- Cudworth, Ralph
- (1617–1688)The foremost Cambridge Platonist, whose major works were The True Intellectual System of the Universe (1678), and A Treatise Concerning Eternal and Immutable Morality (published posthumously, 1731). The former, although massive, is only the first third of a projected larger work. Cudworth was educated at Emmanuel College, Cambridge. In 1645, as a supporter of the Puritans, he was made Master of Clare College, Cambridge, which he left after a crotchety reign in 1650, only to return to Cambridge as Master of Christ's College in 1654. The major aim of Cudworth's metaphysical work was to refute both materialism and hylozoism . He held that the mind cannot be the merely passive recipient of atomic impacts, and its independent reality is certified by its agency in the world. Cudworth developed the importance of agency in nature with an Aristotelian doctrine of ‘plastic natures’ or inner directive principles, which guide the formation of living things, and themselves have purposes, and operate even upon the soul, but are not conscious. This doctrine attracted a good deal of discussion, by Bayle (who found it atheistic in tendency), by Leibniz, and in the Encyclopédie .Cudworth believed that ethics is given in eternal and immutable truths, apprehended by reason. However, in his moral psychology the emphasis is not upon the kind of conformity with reason later associated with Kant, but upon the question of whether we act out of love or out of self-interest. Cudworth's daughter was Damaris, Lady Masham.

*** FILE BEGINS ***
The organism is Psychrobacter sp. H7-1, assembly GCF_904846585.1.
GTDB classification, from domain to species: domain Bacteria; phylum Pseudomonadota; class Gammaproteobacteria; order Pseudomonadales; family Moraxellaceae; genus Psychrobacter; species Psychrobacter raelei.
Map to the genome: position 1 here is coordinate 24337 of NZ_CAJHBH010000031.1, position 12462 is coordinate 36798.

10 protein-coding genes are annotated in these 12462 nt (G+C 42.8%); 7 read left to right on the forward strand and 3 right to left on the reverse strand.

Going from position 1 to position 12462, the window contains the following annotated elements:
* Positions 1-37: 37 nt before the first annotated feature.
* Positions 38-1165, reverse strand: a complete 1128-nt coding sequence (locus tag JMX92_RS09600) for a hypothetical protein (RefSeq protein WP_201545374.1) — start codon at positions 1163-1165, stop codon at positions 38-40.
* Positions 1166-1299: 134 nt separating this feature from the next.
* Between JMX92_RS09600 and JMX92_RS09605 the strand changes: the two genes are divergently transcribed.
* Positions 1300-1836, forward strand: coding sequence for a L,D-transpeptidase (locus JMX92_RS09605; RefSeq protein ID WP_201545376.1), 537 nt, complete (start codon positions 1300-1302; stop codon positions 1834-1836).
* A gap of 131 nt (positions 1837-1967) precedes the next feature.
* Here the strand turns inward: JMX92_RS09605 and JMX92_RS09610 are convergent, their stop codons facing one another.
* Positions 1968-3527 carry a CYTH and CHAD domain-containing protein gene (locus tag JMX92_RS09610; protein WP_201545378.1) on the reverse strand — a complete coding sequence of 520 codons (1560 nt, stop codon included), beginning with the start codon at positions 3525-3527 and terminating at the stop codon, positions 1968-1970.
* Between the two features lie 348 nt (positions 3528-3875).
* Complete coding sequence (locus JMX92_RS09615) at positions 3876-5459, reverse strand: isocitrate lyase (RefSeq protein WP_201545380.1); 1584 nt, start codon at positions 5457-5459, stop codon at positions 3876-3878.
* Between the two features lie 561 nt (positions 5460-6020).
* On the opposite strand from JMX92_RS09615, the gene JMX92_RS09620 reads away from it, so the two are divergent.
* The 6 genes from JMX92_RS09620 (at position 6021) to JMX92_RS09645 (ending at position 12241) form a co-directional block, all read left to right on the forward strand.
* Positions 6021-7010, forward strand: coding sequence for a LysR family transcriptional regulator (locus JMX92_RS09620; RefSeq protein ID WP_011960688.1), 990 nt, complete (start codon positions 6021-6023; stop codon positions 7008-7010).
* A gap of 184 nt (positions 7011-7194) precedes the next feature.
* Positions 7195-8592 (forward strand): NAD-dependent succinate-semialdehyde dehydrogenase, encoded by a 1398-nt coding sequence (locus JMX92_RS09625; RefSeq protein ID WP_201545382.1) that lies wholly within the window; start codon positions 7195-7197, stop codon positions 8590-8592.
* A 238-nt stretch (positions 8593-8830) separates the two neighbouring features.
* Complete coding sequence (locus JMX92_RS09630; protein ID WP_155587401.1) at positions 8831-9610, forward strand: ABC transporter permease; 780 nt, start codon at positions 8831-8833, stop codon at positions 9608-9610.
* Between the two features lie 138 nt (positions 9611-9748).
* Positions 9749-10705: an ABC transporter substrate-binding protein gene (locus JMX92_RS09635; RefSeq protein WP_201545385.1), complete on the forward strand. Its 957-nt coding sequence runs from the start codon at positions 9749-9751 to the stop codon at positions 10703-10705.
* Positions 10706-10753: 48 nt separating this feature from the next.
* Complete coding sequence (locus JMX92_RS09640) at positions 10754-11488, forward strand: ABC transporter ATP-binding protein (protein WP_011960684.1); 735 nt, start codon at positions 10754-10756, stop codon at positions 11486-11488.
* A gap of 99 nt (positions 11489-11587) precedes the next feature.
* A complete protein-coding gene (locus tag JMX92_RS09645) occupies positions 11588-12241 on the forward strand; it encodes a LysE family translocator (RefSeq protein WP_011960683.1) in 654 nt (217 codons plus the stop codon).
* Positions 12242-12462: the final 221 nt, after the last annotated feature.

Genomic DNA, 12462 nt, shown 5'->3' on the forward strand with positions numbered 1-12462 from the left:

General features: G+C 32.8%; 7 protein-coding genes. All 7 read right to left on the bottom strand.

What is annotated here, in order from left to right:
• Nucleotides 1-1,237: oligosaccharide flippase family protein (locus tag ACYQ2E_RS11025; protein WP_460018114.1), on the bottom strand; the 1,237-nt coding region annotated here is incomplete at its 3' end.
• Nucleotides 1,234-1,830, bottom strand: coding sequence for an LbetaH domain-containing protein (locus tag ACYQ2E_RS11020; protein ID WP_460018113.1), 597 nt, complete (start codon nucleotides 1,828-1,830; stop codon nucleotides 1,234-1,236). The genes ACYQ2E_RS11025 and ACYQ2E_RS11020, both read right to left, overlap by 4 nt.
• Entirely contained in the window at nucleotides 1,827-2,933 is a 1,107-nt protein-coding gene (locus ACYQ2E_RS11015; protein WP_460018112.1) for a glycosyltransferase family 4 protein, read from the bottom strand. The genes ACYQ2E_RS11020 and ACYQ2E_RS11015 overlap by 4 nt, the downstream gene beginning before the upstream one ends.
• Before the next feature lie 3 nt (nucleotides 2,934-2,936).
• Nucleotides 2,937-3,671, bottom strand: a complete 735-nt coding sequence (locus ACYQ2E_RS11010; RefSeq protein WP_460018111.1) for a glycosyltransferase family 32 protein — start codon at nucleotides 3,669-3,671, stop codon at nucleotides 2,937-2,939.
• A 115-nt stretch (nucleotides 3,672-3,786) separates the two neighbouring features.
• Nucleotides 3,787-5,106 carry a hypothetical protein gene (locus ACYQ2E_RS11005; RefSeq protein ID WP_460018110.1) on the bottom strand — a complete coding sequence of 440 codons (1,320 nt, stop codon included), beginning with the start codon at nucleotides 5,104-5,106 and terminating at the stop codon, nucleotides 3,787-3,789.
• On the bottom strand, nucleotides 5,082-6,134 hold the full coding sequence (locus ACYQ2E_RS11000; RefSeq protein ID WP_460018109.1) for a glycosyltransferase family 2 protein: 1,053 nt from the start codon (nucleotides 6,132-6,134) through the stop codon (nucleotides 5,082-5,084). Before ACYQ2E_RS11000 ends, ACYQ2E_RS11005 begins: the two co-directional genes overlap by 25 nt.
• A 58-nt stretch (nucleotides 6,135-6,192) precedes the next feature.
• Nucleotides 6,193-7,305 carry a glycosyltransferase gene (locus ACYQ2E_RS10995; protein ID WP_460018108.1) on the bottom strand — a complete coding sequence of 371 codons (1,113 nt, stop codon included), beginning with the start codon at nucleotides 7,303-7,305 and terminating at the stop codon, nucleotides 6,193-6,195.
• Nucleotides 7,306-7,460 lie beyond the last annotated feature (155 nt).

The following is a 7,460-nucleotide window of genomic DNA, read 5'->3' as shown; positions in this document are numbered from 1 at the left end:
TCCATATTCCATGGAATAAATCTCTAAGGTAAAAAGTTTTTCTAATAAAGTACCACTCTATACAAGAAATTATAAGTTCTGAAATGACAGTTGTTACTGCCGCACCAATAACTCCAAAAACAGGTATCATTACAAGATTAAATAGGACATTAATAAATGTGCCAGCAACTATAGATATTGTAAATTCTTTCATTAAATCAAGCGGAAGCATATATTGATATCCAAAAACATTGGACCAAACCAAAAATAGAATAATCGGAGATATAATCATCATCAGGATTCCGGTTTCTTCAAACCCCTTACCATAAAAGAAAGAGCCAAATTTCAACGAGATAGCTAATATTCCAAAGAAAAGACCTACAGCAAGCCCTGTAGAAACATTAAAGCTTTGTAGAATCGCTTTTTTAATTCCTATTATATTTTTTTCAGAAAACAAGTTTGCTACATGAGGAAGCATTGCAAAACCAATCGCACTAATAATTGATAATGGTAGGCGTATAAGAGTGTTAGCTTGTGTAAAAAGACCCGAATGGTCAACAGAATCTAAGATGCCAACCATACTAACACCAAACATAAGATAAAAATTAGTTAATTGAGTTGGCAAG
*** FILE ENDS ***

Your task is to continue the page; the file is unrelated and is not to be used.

Philosophy dictionary. Academic. 2011.